Speaking at BBC Countryfile Live today (Thursday, August 4), Dame Helen Ghosh, Director General of the Trust the National Trust called on politicians to put the recovery and future resilience of the natural environment at the heart of the funding system that will replace the Common Agricultural Policy (CAP).
The conservation charity says reform is essential to reverse decades of damage to the countryside and the headlong decline of species.
Ghosh told the BBC Countryfile Live audience: “It is essential to act now as 60% of species have declined in the UK over the last 50 years. Habitats, breeding grounds and food sources have been lost, soils have become depleted and natural fertility impoverished.”
Under the National Trust’s proposals, the basic income support system of subsidies for would would be removed and instead farmers would be paid using public funds for environmental services.
Payments would also be scrapped for just owning land and farmers who help the environment and wildlife would be rewarded.
According to Ghosh, the vote to leave the European Union presents an urgent opportunity to shape a “new and better system” for stewardship of the countryside.
Ghosh added: “Whatever your view of Brexit, it gives us an opportunity to think again about how and why we use public money to create the countryside we want to hand on to future generations. Unless we make different choices, we will leave an environment that is less productive, less rich and less beautiful than that which we inherited.
“Taxpayers should only pay public subsidy to farmers in return for things that the market won’t pay for but are valued and needed by the public.”
Last year the National Trust received around £11m a year from CAP subsidies. £3 million in direct subsidy and £8 million for environmental stewardship schemes. All money received is spent on conservation, says the conservation charity.
Ghosh added: “This is not just about the subsidy system but the way the market works. Farmers should get a proper return from retailers and food manufacturers. If they are also producing clean water, unflooded streets or great holiday experiences, they should also get a proper return from the utilities or tourism industry.
“Farmers are key partners in finding solutions but this is too important to leave to governments and farmers to sort out between themselves.”
However, NFU President Meurig Raymond disagreed with the National Trust’s proposals, saying that government must not forget that “food production is vital”.
“The picture the National Trust is trying to paint – that of a damaged countryside – is one that neither I nor most farmers, or visitors to the countryside, will recognise.
“Farmers have planted or restored 30,000km of hedgerows for example and have increased the number of nectar and pollen rich areas by 134% in the past two years.”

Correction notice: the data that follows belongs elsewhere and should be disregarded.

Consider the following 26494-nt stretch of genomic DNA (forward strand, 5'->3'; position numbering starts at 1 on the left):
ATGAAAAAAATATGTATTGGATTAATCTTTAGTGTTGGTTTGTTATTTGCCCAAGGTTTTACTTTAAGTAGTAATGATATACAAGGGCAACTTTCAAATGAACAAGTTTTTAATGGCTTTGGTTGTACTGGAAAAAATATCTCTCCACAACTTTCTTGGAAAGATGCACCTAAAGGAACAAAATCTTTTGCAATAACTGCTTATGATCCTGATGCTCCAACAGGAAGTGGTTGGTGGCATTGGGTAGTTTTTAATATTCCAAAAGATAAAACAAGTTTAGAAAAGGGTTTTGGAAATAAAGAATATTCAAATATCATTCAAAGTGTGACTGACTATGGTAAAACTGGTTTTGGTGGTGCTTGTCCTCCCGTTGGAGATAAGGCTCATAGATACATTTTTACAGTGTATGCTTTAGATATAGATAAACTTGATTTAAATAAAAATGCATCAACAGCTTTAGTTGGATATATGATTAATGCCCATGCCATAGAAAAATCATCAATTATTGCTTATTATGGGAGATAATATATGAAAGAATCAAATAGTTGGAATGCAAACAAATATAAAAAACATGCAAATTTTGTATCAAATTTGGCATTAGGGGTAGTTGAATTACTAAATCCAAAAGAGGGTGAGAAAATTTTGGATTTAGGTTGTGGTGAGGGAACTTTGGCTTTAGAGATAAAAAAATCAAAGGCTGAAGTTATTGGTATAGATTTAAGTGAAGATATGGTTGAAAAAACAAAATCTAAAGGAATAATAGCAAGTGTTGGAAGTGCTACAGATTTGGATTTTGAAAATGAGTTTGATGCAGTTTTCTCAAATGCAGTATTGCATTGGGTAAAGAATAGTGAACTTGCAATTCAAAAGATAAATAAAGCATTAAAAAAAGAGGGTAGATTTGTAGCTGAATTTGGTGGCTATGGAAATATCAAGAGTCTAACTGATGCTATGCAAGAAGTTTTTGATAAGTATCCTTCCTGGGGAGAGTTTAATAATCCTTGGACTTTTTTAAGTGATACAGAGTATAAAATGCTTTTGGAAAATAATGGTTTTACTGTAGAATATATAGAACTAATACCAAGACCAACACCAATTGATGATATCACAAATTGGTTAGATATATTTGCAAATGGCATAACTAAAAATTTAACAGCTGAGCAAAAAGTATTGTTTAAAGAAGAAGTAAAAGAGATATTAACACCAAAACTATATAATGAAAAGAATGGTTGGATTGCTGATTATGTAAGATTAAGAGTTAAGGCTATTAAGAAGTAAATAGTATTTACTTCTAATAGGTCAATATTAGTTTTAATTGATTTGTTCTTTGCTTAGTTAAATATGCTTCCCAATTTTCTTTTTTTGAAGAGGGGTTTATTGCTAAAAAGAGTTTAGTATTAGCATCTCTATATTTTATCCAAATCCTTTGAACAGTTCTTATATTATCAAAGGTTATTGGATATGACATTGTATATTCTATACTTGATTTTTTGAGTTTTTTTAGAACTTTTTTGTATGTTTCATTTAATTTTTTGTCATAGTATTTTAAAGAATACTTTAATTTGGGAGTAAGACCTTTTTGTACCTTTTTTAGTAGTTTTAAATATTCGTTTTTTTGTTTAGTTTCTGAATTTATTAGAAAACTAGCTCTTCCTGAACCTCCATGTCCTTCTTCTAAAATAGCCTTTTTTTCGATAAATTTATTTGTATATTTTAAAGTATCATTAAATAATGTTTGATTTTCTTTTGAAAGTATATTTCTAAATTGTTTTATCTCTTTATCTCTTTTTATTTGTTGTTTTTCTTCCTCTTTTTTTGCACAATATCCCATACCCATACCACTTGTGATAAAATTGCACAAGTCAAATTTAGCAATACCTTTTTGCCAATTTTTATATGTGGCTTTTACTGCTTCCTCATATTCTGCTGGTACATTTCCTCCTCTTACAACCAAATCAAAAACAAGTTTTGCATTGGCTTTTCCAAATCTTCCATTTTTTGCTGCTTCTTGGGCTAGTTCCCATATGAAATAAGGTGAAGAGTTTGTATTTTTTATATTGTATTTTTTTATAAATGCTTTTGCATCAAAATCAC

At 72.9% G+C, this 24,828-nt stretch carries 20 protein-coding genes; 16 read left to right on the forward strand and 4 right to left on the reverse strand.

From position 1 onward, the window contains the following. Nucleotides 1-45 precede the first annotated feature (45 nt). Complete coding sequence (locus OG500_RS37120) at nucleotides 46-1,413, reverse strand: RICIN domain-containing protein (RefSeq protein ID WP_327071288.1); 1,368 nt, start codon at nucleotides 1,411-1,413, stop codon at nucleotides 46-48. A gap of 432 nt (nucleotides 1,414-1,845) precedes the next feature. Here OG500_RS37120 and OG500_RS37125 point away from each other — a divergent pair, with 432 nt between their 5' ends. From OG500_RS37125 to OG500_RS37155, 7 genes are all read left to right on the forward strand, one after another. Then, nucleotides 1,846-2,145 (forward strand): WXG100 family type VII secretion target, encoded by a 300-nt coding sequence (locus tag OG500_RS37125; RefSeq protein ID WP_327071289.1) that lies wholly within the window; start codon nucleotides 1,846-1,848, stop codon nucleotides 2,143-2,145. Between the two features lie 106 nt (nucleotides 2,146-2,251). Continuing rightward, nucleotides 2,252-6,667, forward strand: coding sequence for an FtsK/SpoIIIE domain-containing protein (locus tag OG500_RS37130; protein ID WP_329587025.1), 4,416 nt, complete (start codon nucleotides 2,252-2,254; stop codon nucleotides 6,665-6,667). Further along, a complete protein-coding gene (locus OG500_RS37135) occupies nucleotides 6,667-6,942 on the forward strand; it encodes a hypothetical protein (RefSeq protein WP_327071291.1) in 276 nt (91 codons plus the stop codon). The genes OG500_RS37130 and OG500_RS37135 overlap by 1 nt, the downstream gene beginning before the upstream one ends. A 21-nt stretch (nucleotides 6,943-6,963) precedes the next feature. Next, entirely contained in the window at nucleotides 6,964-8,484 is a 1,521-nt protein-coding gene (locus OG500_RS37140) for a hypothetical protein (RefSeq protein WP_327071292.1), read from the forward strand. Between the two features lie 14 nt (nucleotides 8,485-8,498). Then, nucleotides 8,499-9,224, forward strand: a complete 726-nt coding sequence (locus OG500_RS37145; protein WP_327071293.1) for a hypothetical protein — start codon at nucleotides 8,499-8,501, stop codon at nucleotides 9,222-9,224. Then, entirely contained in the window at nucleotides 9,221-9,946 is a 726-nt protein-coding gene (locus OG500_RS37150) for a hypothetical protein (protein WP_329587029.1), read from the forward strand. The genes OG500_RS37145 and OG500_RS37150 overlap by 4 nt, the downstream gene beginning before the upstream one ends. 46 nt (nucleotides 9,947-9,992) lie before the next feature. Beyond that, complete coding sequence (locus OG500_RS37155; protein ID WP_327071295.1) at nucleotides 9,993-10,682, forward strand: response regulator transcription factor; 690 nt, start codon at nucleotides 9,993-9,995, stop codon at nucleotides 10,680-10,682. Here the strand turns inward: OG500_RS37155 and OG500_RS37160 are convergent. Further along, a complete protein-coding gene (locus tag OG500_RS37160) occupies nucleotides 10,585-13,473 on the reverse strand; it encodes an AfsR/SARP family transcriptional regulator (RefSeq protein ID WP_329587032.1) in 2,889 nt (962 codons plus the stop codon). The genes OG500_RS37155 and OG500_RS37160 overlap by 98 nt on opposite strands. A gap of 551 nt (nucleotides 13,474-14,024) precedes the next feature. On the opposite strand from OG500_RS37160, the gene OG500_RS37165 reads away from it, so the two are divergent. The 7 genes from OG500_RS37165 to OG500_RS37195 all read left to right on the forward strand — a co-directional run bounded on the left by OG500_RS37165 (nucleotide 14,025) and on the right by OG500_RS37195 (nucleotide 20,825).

He added: “Farmers take their responsibilities as custodians of the countryside seriously and most visitors to the countryside will be enjoying the natural environment and appreciating the views of rural Britain which have been created by farmers – including many of the landscapes showcased by the National Trust.
“In this debate we must not forget that food production is vital. We should not be contemplating doing anything which will undermine British farming’s competitiveness or its ability to produce food. To do so would risk exporting food production out of Britain and for Britain to be a nation which relies even further on imports to feed itself.”
Ghosh set out six principles on conservation and farming, which she said any new system must deliver post-Brexit:
1. Public money must only pay for public goods. Currently, most of a £600m fund paid from the EU (out of the £3.1bn CAP funding) benefits wildlife and the environment. The majority of the remainder is allocated based on the size of farm. There will need to be a transition to the new world but this basic income support payment should be removed.
2. It should be unacceptable to harm nature but easy to help it. Currently, only 1/3 of the basic payment is conditional on meeting ‘green’ farming standards. In the future, 100% of any public payment should be conditional on meeting higher standards of wildlife, soil and water stewardship.
3. Nature should be abundant everywhere. The system needs to support nature in the lowlands as well as the uplands – people in towns and cities also need access to wildlife, recreation and the services the environment provides.
4. We need to drive better outcomes for nature, thinking long-term and on a large scale. Nature doesn’t respect farm boundaries and needs joined up habitats on a landscape scale with subsidies implemented on a farm-by-farm basis. In the future, we should start at the landscape level, with farmers and landowners working collaboratively to set plans based on clear outcomes.
5. Farmers that deliver the most public benefit, should get the most. Currently, the more land you own, the more money you get. In the future, those farmers and land managers who get the most public money should be those who deliver the best outcomes
6. We must invest in science, new technology and new markets that help nature. Currently, some science and technology harms nature – it increases crop yields with big machines and harmful fertilizers. In the future, public money should help create ways of farming that benefit nature and help develop new markets to reward farmer for storing carbon, preventing floods and promoting biodiversity.